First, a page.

They say it takes a village to raise an idiot, so I must admit I’m always grateful when our City Fathers and Mothers go out of their way to let me know when the Dunning household has screwed up royally, or conversely, when we deserve a little “attaboy” pat on the back.
The most recent constructive criticism from the city I love arrived by email earlier this week under the heading “Robert, do you know where your water comes from?”
First, no one has ever called me Robert, save for my mom, my junior high school principal and my Catechism teacher, and then only when I was in trouble.
And since I’ve lived in this town nearly as long as the historic WPA Central Park bathrooms, you’d think officialdom might feel comfortable calling me “Bob.” Otherwise, I plan to start calling the mayor “Joseph” and his pro-tem “Daniel” to even the score.
Turns out the city is contacting me to report my “WaterScore.” Why there isn’t a space between “Water” and “Score” is not explained, but my WaterScore was accompanied by a happy face raindrop, so perhaps I’ve done something pleasing to the folks at City Hall.
“Robert, thanks for learning more about your water and ways to use it wisely.”
Hey, water’s like gold in this town. Musn’t squander it unnecessarily.
“Your household uses 198 gallons of water per day.”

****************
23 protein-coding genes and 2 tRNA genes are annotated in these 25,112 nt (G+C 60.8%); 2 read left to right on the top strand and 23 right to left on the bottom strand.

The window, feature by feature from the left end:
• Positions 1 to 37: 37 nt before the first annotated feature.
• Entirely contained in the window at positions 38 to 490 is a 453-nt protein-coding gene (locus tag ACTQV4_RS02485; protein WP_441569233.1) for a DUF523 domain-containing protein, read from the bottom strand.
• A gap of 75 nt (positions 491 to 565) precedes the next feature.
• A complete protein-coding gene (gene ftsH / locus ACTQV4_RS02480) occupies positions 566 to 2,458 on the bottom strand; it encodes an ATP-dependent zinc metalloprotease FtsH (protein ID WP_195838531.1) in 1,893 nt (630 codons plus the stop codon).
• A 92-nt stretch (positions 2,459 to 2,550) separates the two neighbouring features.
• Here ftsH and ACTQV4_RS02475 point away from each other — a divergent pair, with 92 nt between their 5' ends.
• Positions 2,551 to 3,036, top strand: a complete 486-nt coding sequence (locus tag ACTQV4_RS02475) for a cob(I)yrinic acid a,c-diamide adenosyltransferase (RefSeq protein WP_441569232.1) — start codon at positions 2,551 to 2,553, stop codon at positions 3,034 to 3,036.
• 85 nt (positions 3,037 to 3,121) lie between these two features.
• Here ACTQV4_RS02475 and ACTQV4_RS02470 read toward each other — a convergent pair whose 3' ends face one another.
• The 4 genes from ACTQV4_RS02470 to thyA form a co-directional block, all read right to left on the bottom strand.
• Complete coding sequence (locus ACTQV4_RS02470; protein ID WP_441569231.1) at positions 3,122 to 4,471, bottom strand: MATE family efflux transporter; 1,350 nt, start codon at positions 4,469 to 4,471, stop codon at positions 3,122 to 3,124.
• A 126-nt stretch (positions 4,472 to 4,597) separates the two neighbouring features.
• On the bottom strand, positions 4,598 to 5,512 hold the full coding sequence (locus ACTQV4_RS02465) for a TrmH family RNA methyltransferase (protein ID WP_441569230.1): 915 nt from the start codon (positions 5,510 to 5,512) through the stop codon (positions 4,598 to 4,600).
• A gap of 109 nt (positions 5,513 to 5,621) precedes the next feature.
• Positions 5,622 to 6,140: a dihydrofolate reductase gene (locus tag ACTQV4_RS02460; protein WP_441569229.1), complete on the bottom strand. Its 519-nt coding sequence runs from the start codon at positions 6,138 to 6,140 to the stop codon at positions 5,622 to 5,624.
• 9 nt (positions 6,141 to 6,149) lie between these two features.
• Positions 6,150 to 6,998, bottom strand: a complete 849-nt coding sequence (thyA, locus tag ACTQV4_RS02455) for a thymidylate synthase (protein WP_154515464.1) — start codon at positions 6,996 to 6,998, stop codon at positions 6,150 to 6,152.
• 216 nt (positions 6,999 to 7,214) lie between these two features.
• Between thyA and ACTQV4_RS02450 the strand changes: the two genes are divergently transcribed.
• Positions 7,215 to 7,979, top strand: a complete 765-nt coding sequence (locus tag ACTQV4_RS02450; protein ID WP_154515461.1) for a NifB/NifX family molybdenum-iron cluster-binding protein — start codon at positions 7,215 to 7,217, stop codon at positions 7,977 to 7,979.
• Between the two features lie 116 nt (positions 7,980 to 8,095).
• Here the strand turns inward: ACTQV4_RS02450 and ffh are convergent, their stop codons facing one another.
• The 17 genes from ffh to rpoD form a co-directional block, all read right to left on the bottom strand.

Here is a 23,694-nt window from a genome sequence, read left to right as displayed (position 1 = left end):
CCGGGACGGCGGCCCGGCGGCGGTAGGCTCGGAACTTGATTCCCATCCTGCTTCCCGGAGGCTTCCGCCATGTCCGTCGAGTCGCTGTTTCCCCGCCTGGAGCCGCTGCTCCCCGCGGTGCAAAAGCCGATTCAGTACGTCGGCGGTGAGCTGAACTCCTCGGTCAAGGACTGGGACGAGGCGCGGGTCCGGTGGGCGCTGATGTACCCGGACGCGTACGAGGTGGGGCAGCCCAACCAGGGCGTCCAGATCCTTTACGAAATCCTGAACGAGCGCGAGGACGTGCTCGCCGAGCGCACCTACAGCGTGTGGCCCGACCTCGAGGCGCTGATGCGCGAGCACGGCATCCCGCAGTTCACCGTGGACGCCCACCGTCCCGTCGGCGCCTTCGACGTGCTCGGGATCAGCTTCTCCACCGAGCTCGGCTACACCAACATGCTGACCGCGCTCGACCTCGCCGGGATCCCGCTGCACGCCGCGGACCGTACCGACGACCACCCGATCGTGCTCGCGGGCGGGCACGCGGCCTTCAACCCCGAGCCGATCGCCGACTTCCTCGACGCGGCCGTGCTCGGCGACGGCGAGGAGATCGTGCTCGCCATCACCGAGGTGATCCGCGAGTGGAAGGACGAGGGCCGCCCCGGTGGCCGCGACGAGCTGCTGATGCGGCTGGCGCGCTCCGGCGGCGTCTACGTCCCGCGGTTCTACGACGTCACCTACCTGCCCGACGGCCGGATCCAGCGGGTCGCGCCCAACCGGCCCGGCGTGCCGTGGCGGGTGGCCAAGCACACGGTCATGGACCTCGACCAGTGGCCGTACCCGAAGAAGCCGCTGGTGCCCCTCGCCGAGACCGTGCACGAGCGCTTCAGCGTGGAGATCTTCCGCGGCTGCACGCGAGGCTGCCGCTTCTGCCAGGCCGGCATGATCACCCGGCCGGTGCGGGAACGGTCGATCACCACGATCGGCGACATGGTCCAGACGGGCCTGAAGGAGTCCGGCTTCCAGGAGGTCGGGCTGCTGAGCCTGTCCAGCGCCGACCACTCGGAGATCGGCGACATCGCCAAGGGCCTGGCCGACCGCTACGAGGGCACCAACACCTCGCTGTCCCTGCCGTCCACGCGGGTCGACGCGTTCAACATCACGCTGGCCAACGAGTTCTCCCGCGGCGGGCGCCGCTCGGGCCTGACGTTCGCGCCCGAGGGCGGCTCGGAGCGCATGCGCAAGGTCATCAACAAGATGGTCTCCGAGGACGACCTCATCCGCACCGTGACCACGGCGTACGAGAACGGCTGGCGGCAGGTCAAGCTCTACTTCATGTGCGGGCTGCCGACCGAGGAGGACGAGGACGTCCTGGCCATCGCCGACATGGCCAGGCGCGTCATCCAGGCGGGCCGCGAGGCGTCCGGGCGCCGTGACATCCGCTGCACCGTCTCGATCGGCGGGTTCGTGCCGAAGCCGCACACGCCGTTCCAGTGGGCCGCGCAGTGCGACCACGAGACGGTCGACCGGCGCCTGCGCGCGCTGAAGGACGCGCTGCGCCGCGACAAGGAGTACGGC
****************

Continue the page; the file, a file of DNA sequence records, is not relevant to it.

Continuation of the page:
Yeah, but that’s only because grandma was visiting from Montana and she likes to take three-hour showers. Twice a day.
Plus it barely rained in November, so the kids couldn’t bathe in the gutter after clogging the drain at the end of the street with leaves from our city-mandated front-yard hackberry tree.
If the rain ever returns and grandma ever leaves, that 198 gallons a day will plunge dramatically.
Of course, this is assuming my WaterScore is like my GolfScore — the lower the better. You never really know if that’s the case, since the city is counting on someone to use a whole bunch of water so we can pay for that fancy new surface water project.
“In the last period, you used 580 more gallons than a water-efficient, two-person home on a similar-sized property in Davis.”
Let’s see, I think I have my bill right here. The “last period,” as it turns out, covered 34 water-use days, which means we used precisely 17.1 gallons a day more than that anonymous water-efficient, two-person home on a similar-sized property. Again, I blame grandma.
Then again, given that we’re a six-person household — seven when grandma’s around — we’re using only 33 gallons a day per person compared to a whopping 90 gallons a day per person in that water-efficient, two-person home. I’m sending grandma to their place next time she wants to take one of her three-hour showers.
So, while the city is scolding me for using a measly 33 gallons a person per day, it’s praising Harold and Henrietta of the two-person household for their heroic conservation efforts. Here’s betting they celebrate their success by buying a new Prius.
Apparently, even at only 33 gallons a person per day, there is room for improvement in our humble household.
Again, the city is here to help, listing five sure-fire ways for the Dunning family to get with the program so they are no longer the object of scorn from friends and neighbors, not to mention receiving condemnatory emails from high governmental officials.
“1) When you’re choosing new plants, choose ones that require a low amount of water.
“2) Water only as needed from November through February.
“3) If it’s raining, turn your irrigation off.
“4) If plants need supplemental water, consider watering by hand.
“5) Send grandma back to Montana.”
— Reach Bob Dunning at firstname.lastname@example.org